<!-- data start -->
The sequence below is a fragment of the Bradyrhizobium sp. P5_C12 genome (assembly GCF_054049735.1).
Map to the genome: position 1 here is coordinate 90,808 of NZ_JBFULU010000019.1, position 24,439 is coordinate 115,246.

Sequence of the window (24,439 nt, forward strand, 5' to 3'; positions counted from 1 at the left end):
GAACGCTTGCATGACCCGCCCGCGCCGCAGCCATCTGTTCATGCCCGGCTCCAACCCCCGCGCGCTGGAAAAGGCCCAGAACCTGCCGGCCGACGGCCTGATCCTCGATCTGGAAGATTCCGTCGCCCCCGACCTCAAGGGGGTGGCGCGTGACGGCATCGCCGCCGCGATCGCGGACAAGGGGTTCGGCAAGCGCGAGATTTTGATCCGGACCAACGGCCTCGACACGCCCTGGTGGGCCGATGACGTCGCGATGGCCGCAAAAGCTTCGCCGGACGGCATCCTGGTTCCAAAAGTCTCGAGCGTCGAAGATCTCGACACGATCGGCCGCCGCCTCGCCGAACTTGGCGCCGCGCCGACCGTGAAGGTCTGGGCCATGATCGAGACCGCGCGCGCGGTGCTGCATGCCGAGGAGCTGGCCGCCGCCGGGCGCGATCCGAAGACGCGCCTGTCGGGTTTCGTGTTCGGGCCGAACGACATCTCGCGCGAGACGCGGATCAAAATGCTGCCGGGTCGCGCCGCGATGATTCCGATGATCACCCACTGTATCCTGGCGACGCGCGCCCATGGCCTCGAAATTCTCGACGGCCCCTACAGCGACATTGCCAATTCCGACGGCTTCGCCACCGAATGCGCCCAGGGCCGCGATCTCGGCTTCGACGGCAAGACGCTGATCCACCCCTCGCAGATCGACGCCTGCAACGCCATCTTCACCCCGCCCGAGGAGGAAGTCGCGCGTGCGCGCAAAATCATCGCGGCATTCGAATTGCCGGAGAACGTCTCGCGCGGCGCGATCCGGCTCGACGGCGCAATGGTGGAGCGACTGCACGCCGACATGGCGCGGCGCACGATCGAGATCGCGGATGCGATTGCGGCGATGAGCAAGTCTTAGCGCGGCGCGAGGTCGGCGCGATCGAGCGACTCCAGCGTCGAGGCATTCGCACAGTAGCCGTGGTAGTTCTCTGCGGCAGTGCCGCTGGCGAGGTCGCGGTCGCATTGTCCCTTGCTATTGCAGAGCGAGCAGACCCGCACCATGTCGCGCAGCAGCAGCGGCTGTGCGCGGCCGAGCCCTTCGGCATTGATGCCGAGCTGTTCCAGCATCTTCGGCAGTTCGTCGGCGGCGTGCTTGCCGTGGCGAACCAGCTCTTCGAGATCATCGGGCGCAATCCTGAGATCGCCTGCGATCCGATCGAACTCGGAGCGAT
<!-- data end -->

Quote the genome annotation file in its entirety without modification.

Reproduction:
The sequence below is a fragment of the Bradyrhizobium sp. P5_C12 genome (assembly GCF_054049735.1).
Map to the genome: position 1 here is coordinate 90,808 of NZ_JBFULU010000019.1, position 24,439 is coordinate 115,246.

Sequence of the window (24,439 nt, forward strand, 5' to 3'; positions counted from 1 at the left end):
GAACGCTTGCATGACCCGCCCGCGCCGCAGCCATCTGTTCATGCCCGGCTCCAACCCCCGCGCGCTGGAAAAGGCCCAGAACCTGCCGGCCGACGGCCTGATCCTCGATCTGGAAGATTCCGTCGCCCCCGACCTCAAGGGGGTGGCGCGTGACGGCATCGCCGCCGCGATCGCGGACAAGGGGTTCGGCAAGCGCGAGATTTTGATCCGGACCAACGGCCTCGACACGCCCTGGTGGGCCGATGACGTCGCGATGGCCGCAAAAGCTTCGCCGGACGGCATCCTGGTTCCAAAAGTCTCGAGCGTCGAAGATCTCGACACGATCGGCCGCCGCCTCGCCGAACTTGGCGCCGCGCCGACCGTGAAGGTCTGGGCCATGATCGAGACCGCGCGCGCGGTGCTGCATGCCGAGGAGCTGGCCGCCGCCGGGCGCGATCCGAAGACGCGCCTGTCGGGTTTCGTGTTCGGGCCGAACGACATCTCGCGCGAGACGCGGATCAAAATGCTGCCGGGTCGCGCCGCGATGATTCCGATGATCACCCACTGTATCCTGGCGACGCGCGCCCATGGCCTCGAAATTCTCGACGGCCCCTACAGCGACATTGCCAATTCCGACGGCTTCGCCACCGAATGCGCCCAGGGCCGCGATCTCGGCTTCGACGGCAAGACGCTGATCCACCCCTCGCAGATCGACGCCTGCAACGCCATCTTCACCCCGCCCGAGGAGGAAGTCGCGCGTGCGCGCAAAATCATCGCGGCATTCGAATTGCCGGAGAACGTCTCGCGCGGCGCGATCCGGCTCGACGGCGCAATGGTGGAGCGACTGCACGCCGACATGGCGCGGCGCACGATCGAGATCGCGGATGCGATTGCGGCGATGAGCAAGTCTTAGCGCGGCGCGAGGTCGGCGCGATCGAGCGACTCCAGCGTCGAGGCATTCGCACAGTAGCCGTGGTAGTTCTCTGCGGCAGTGCCGCTGGCGAGGTCGCGGTCGCATTGTCCCTTGCTATTGCAGAGCGAGCAGACCCGCACCATGTCGCGCAGCAGCAGCGGCTGTGCGCGGCCGAGCCCTTCGGCATTGATGCCGAGCTGTTCCAGCATCTTCGGCAGTTCGTCGGCGGCGTGCTTGCCGTGGCGAACCAGCTCTTCGAGATCATCGGGCGCAATCCTGAGATCGCCTGCGATCCGATCGAACTCGGAGCGAT